• Chaturanga – Up Dog – Down Dog with breath cues above, repeat other side
  • Chaturanga – Up Dog – Down Dog with breath cues above
  • Low Lunge – Exhale – (1 breath)
  • Low Lunge Twist – Inhale – (1 breath)
  • Low Lunge – Exhale – (1 breath)
  • Warrior 2 – Inhale – ( 1 breath)
  • Extended Side Angle – Exhale – (Hold 5-8 breaths)
  • Chaturanga – Up Dog – Down Dog with breath cues above, repeat other side
  • Chaturanga – Up Dog – Down Dog with breath cues above
  • Low Lunge – Exhale – (1 breath)
  • Low Lunge Twist – Inhale – (1 breath)
  • Low Lunge – Exhale – (1 breath)
  • Warrior 2 – Inhale – ( 1 breath)
  • Extended Side Angle – Exhale – (1 breath)
  • Reverse Warrior – Inhale – ( Hold 3-5 breaths)
  • Chaturanga – Up Dog – Down Dog with breath cues above, repeat other side
  • Now the sequence is built, flow through Twice more moving breath to movement!

Core:

  • Boat Pose – Navasana – Lowers and Lifts – (30 seconds)
  • Bicycle Sit Ups – (1 minute)
  • High Plank – ( 1 minute)

Strength:

  • Chair Pose – Utkatasna – Inhale – (3 breaths)
  • Prayer Twist – Right Side 1st – Exhale – (3-5 breaths)
  • From Prayer Twist
    • Shift weight into right foot
    • Bring left heel to glute
    • Extend left foot to back of the room, parallel to mat
    • Step into Revolved Crescent Lunge
  • Revolved Crescent Lunge – Inhale – (3-5 breaths)
  • From Revolved Crescent Lunge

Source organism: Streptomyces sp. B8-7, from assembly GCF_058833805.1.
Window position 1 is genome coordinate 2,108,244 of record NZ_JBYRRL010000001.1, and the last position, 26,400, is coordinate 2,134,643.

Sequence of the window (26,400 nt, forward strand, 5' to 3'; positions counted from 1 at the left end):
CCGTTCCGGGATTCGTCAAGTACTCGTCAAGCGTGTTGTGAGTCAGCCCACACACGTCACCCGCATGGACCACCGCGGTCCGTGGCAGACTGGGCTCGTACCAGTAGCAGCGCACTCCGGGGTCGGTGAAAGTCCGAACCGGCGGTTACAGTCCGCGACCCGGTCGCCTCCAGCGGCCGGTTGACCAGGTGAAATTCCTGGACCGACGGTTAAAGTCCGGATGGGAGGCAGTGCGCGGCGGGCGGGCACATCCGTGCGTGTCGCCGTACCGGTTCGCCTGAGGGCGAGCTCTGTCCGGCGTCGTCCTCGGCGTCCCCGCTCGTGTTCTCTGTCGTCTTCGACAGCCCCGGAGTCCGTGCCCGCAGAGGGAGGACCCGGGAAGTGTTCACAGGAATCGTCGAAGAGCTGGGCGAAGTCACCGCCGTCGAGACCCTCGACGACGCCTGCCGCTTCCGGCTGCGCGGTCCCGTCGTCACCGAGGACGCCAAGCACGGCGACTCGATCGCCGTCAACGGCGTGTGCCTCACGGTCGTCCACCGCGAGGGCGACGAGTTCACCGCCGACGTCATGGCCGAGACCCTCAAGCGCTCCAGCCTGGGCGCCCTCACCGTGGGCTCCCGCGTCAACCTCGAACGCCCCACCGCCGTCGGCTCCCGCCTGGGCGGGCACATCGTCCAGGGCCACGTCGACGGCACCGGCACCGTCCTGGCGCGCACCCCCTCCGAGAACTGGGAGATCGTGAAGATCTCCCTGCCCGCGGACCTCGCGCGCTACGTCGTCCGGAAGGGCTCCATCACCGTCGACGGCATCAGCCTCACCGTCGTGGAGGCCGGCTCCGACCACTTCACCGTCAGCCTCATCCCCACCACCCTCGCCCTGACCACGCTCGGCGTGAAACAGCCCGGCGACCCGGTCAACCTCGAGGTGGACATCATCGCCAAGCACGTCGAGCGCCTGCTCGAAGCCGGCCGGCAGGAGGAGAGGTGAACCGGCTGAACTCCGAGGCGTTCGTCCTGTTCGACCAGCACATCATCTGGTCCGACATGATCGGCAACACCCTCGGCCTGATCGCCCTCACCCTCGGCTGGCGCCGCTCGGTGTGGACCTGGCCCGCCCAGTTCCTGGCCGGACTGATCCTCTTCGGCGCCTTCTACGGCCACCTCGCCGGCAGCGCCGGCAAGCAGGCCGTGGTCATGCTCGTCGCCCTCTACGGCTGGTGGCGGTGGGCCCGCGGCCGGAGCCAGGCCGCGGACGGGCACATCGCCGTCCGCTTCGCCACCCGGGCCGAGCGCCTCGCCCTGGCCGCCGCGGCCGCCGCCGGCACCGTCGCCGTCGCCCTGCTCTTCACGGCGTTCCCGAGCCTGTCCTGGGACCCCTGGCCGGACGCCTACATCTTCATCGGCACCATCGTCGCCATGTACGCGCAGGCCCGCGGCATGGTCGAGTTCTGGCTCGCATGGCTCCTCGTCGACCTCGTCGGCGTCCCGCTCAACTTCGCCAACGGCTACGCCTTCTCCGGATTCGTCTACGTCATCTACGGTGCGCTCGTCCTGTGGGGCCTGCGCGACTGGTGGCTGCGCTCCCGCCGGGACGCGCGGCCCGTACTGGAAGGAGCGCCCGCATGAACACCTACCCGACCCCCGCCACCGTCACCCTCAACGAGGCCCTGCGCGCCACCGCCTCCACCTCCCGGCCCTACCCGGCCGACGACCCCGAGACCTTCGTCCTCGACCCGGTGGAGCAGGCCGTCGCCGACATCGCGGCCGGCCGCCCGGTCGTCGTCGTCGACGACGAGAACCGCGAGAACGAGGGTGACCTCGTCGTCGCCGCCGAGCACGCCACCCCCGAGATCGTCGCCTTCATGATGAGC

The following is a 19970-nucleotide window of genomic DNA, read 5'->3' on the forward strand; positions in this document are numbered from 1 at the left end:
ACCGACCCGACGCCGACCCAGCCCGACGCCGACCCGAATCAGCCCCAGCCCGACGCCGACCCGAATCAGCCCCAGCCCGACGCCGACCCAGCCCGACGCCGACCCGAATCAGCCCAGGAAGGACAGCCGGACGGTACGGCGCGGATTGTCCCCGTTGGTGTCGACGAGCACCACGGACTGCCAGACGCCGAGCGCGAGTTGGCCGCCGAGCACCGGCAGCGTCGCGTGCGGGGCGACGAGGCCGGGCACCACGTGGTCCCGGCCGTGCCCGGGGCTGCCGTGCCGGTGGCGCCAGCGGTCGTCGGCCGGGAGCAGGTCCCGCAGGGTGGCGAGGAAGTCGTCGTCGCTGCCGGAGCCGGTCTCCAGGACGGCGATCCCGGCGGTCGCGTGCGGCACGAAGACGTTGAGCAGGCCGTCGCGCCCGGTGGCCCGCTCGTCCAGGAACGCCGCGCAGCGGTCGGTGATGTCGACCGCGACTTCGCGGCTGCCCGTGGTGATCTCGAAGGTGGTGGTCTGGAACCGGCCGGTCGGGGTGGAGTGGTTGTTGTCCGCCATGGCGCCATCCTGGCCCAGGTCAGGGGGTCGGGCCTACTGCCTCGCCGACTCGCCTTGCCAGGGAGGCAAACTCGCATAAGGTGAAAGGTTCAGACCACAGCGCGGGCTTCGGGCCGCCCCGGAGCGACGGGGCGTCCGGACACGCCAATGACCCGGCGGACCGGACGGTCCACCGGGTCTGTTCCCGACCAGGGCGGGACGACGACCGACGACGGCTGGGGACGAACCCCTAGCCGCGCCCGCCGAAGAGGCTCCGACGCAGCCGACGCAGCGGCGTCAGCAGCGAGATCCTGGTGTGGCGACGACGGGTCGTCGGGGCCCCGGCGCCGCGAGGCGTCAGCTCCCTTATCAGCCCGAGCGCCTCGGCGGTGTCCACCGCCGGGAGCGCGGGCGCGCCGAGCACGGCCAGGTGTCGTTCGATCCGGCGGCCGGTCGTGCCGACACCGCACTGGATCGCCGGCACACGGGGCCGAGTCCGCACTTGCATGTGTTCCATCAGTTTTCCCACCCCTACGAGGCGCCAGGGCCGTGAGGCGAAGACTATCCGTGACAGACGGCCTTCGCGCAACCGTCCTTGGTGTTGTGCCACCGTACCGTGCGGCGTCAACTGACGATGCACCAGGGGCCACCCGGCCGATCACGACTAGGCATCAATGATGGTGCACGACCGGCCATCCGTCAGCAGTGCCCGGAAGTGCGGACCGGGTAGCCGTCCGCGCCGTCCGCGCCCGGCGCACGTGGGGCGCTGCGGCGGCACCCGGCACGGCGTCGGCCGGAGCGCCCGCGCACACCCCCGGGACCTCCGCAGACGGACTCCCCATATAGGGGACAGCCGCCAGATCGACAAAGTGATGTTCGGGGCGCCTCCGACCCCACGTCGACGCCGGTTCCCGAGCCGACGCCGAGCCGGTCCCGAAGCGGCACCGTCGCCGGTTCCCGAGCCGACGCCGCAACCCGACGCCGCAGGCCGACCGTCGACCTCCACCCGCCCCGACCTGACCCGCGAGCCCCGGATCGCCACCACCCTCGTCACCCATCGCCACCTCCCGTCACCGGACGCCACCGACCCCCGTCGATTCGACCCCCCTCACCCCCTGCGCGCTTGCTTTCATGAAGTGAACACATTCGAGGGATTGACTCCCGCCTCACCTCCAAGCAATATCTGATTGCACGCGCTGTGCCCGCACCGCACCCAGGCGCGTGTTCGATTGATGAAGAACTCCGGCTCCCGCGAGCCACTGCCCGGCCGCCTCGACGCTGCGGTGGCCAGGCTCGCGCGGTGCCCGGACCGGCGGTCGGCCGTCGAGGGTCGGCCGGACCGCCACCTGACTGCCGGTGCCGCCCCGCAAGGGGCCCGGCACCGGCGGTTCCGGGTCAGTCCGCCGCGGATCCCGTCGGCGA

• Open arms to fly – Inhale – (1 breath)
    • Rise up into Crescent Lunge Vertical Twist
  • Crescent Lunge Vertical Twist – Exhale – (3 breaths)
  • Exalted Warrior – Inhale – (3 breaths)
  • Crescent Lunge – Anjaneyasana – Inhale – ( 3 breaths)
  • Airplane Crescent Lunge – Exhale – (1-2 breaths)
  • Warrior 2 – Inhale – (1 round of breath)
  • Straighten Front Leg – Inhale – (1 breath)
  • Triangle Pose – Trikonasana -Exhale – (3 breaths)
  • Triangle Pose with Uttitha – Inhale – (1 breath)
  • Standing Separate Leg Stretch – Proserita – Exhale – (3 breaths)
  • Halfway Lift Proserita – Inhale – (1 breath)
  • Forward Fold Proserita – Exhale – (1 breath)
  • Rise up with arms at a T and flat back – Inhale – (1 breath)
  • Warrior 2 – Exhale – (1 breath)
  • Reverse Warrior – Inhale – (1 breath)
  • Chaturanga – Up Dog – Down Dog
  • Repeat on the other side

Hips/Cool Down:

*Right leg then left

  • Half Pigeon – Eka Pada Rajakapotasana – Exhale- (1-3 breaths)
  • Sleeping Pigeon – Exhale – (10 breaths or a little over a minute)
  • Repeat on other side

Spine:

  • Cobra Pose – Bhujangasana – Inhale – (3 breaths)
  • Bound Locust Pose – Inhale – (3 breaths)
  • Bridge Pose – Setu Bandhasana – Inhale  (3 breaths)
  • Reclined Angle Pose – Supta Baddha Konasana – (rest, easy breath)

Folds/Rounds:

  • Legs up the wall – Inhale (3-5 breaths)
  • Plow Pose – Inhale- (3-5 breaths)
  • Shoulder Stand – Inhale – (3-5 breaths)

Finals:

  • Happy Baby Pose – Ananda Balasana – Inhale – (3-5 breaths)
  • Supine Twists right side then left – Exhale – (3-5 breaths per side)
  • Final Savasana – Exhale – (rest for 2-5 minutes)

NAMASTE FRIENDS!

Twists and Transitions Yoga Class

After Labor Day, we enter into a time of transition. Students and parents settle in for the school year, the fall season starts to change the colors of the trees and the temperature of the air, and everyone seems to buckle down for a different rhythm of life. The transition from the free and fun summer season to the more regimented and busy fall season can be tough.

In yoga, instructors often theme our classes to what is happening in the world at the present time in the hopes that the message and practice will help students with whatever they are facing off the yoga mat. At this time of year, I like to theme my classes to reflect this transitional time.